If you consider having microdermabrasion, a procedure that helps repair the damage done to facial skin by the effects of aging and the sun, your dermatologist will explain that one treatment will probably not be enough to lessen or remove your unwanted pigmentation and fine wrinkles. In the process, your plastic surgeon will use a device that remotely resembles a sandblaster, spray minute crystals on your face, and combine gentle abrasion and suction to remove the skin's outer layer.
What the Technique Involves
Microdermabrasion is thought to be the most effective form of skin resurfacing, and no recuperation time is needed. (Typically, patients will schedule several treatments to obtain the results they want.) The various skin problems treated with microdermabrasion also include removing black heads and smoothing acne scars. With this procedure, the patient's skin becomes smoother, and more even in regard to texture and color, and it often acquires a healthy glow as well.
Generally speaking, microdermabrasion treatments are administered in the doctor's office, and no anesthesia is required. In addition, the fine crystal spray that is used may be made from a variety of materials-such as sodium bicarbonate, aluminum oxide, salt, or diamond tips.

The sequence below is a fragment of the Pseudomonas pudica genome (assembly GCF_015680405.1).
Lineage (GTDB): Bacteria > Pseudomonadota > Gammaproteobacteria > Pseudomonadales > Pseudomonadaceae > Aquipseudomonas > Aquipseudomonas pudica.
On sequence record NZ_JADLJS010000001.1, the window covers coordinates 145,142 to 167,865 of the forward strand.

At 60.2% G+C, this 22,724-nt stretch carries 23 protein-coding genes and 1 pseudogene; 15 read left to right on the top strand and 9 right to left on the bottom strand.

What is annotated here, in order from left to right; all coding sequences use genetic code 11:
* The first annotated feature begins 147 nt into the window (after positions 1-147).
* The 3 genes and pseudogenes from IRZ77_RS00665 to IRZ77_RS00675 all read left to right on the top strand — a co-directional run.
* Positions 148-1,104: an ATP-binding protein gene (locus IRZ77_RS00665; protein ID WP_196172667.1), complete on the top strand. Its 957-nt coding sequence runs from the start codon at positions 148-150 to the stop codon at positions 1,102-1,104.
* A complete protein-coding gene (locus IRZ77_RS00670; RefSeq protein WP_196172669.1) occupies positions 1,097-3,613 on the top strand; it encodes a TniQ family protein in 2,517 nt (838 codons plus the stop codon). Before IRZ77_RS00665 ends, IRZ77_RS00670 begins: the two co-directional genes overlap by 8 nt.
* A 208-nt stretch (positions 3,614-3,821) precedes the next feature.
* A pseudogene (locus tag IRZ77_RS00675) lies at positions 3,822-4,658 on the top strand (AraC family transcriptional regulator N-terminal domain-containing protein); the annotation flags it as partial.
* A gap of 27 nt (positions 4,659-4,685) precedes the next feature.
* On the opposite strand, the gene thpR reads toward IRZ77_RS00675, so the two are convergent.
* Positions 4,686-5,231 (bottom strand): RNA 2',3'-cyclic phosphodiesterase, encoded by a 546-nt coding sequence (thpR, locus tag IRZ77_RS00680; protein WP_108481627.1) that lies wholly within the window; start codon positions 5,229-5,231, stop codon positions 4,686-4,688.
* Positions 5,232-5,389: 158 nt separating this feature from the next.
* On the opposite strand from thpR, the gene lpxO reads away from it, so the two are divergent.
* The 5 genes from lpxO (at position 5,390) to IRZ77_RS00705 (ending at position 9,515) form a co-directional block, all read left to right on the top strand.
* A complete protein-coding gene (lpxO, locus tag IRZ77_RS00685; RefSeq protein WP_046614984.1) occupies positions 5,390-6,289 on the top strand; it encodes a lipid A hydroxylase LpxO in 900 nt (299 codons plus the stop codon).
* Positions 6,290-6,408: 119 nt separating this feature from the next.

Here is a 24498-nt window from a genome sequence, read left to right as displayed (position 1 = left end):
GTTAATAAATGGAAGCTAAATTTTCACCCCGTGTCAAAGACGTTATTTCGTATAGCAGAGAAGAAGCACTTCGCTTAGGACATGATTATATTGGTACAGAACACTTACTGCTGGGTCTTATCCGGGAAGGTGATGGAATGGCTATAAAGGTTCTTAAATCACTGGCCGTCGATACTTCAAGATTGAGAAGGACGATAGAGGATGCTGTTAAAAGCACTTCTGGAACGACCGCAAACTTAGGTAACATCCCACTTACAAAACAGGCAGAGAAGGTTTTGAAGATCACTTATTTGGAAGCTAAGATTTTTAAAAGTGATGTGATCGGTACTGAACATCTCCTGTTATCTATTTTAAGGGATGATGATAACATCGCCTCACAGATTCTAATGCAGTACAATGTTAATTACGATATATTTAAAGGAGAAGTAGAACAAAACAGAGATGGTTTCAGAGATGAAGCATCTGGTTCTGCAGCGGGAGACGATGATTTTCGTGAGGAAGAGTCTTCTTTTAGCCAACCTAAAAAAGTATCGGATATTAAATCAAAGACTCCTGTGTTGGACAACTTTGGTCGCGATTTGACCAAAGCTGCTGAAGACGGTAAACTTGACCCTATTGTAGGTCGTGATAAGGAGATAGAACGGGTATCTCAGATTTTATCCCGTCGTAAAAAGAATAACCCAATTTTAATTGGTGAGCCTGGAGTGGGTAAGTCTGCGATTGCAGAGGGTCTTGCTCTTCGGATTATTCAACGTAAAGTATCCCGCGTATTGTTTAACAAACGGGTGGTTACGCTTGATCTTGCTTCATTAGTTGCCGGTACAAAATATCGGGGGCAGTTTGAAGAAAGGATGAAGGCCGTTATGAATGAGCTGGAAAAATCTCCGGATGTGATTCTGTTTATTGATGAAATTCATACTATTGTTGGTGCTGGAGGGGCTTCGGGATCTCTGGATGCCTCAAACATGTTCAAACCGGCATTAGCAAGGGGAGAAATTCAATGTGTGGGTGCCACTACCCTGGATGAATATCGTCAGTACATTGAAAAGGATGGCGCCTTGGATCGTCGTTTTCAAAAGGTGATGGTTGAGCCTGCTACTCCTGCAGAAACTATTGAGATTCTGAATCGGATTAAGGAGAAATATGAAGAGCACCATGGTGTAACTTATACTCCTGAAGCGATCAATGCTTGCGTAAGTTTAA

A second technology is also available that does not involve using crystals. Instead, a vacuum-type device is used to remove dead skin. This process improves the skin's texture and appearance, and it also enhances the patient's lymph flow and circulation.
Regardless of the method you choose, after your treatment, your face may appear to be slightly red for about an hour. If noticeable redness lasts longer than that, you should contact your dermatologist at once. Remember also that you will have to establish a daily skin-care regimen, along with your series of treatments, in order to realize the benefits of microdermabrasion.